At this morning’s E-commerce breakfast, local e-commerce company dogIDs‘ Jeremy Driscoll gave the lowdown on how they bring new concepts to market.

The advice comes on the heels of recent success for dogIDs – they hired 6 new employees in the past few months, and moved into a brand news space in mid-August. The breakfast was held here, as attendees sipped mimosas and patted a host of dogs scampering the grounds.

dogIDs specializes in creating personalized products for dogs (collars, leashes, sweaters). Driscoll used examples from their business, while outlining concepts that can apply to any e-commerce industry.


Clint Howitz, dogIDs “Pack Leader” and his dog River.

1. Product Research

It’s important to be constantly toying with new ideas, Driscoll said. dogIDs draws ideas from trade shows, Google search and paying attention to gaps in customer needs.

“An idea can come from anywhere,” Driscoll said. “Production, development, any part of the company.”

Once they have an idea, they test it with two questions:

Q1: Is it something no one is doing?

Q2: Are we going to make this ourselves?

For instance, Driscoll said, dogIDs would not buy knitting equipment to start knitting their own sweaters. Instead, this is an example of a product they would drop-ship – or re-sell from a manufacturer who has the equipment to make the product.


Next, they go through a three-step process: Sample, Test, Revise.

Driscoll stressed the importance to hold your products to a standard of high-quality. He used an example of a leash currently in design from dogIDs, which they’ve adjusted multiple times after testing it out on their dogs. The length of time for this process can vary ; for the leash they’ve spent 2 months devleoping it, while for a drop-ship product it averages around 4-6 weeks.

2. Photography

Once your product is ready to launch, it’s time to get it behind a camera. Here is where voice is important, Driscoll said. Just as dogIDs has a strong voice that expresses their love for dogs, every company should have a unique voice that they express through their photos.

dogIDs takes their photos in house with a set of “fantastic photographers,” Driscoll said.


3. Content & Product Page

When writing content for the website and product page, dogIDs focuses on being as thorough as possible in detail and measurements. They create videos for each product that specify what material is used and  the quality of each product. In addition, they provide a sizing guide for customers to use in order to buy the right collar for their dog. Likewise, when applicable, any company should make it as easy as possible for the customer to not just buy – but make the right choice when they buy.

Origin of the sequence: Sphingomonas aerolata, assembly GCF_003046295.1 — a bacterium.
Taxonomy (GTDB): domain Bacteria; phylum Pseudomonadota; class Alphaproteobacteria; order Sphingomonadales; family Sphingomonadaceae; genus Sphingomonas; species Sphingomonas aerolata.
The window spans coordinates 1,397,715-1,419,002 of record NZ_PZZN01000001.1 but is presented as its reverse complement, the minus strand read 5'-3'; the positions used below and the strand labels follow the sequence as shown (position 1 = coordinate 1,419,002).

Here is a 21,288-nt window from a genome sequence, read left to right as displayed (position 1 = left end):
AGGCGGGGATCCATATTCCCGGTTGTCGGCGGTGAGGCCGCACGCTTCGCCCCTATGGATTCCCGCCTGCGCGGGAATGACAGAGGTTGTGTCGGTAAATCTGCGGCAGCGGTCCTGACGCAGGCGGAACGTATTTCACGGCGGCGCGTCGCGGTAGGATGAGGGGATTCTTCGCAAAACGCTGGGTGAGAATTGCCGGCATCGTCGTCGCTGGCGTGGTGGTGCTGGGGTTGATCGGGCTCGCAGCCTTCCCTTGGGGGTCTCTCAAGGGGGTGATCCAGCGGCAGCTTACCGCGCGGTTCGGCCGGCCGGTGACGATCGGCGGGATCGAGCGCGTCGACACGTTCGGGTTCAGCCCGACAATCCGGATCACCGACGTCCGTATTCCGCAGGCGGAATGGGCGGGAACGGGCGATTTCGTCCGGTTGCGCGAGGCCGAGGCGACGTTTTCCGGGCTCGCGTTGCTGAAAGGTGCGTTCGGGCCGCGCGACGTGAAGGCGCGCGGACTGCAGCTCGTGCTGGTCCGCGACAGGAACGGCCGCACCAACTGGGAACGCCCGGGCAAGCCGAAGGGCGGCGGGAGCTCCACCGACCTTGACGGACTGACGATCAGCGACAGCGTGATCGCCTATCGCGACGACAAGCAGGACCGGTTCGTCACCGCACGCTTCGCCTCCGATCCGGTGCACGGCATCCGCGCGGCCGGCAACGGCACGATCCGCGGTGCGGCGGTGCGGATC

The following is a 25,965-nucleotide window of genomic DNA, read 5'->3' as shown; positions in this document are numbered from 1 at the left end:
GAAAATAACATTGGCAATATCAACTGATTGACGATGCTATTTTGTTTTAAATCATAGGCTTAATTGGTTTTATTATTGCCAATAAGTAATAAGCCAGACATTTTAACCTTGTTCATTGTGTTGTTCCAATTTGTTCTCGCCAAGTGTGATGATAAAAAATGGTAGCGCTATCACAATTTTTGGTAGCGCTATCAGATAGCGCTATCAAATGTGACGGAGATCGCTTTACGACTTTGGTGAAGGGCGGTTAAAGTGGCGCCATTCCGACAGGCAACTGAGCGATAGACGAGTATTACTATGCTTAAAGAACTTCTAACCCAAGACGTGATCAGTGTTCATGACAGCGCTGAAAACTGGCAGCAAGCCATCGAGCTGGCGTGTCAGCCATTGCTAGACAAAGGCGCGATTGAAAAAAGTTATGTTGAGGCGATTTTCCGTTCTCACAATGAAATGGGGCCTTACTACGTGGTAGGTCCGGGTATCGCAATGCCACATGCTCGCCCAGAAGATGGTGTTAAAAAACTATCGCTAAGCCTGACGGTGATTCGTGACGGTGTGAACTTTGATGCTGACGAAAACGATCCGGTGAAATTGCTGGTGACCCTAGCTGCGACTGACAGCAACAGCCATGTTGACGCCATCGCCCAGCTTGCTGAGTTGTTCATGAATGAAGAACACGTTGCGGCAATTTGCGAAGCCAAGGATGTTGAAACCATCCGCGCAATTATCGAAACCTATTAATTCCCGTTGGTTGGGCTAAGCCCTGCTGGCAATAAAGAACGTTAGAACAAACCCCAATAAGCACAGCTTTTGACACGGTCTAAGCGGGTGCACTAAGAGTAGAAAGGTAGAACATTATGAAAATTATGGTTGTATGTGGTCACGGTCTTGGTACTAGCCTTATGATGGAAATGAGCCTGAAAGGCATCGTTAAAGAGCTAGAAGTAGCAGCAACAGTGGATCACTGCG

Some of the dogIDs team at their new offices

That company voice is very important when developing content for the website and product page as well.

“You want one unified voice when representing your company,” Driscoll said.

4. Back-end work: Amazon & Etsy

After you have all your information, it’s time for the back-end work. This means inputting pricing, title, images, product options, etc. dogIDs works primarily on Amazon & Etsy, two “very different platforms,” Driscoll said.

On Amazon, they can input bulk amounts of product through a spreadsheet, Driscoll said. On Etsy, however, it requires you to upload product by product. They are, however, the two best platforms for their product.


Collars on collars on collars

5. Advertise

Now, product is ready and its’ time for some action. At dogIDs, Driscoll said, they use Google and Bing for advertisements. Keywords become important here. While they avoid expensive keywords, Driscoll said they will set up keywords for specific products they know people are searching for – such as an Italian leather collar.

They also advertise through social media and e-mail.

“I don’t know if you notice, but a lot of people like animals on social,” Driscoll said. They use that to their advantage. Puppy photos work best for them on Instagram and Twitter, while Facebook and Pinterest are also popular sites, he said.

E-mail comes in handy during special seasons (such as hunting season, or Christmas season) where they can highlight a specific product. Driscoll said at dogIDs, they send about six e-mails a month.


An example of a Facebook post from dogIDs


E-commerce breakfasts happen once a month and feature local leaders from within the e-commerce industry. The next one will be held on January 13 and feature Shirts from Fargo. Learn more here!


Photos courtesy of Marisa Jackels and dogID

Marisa Jackels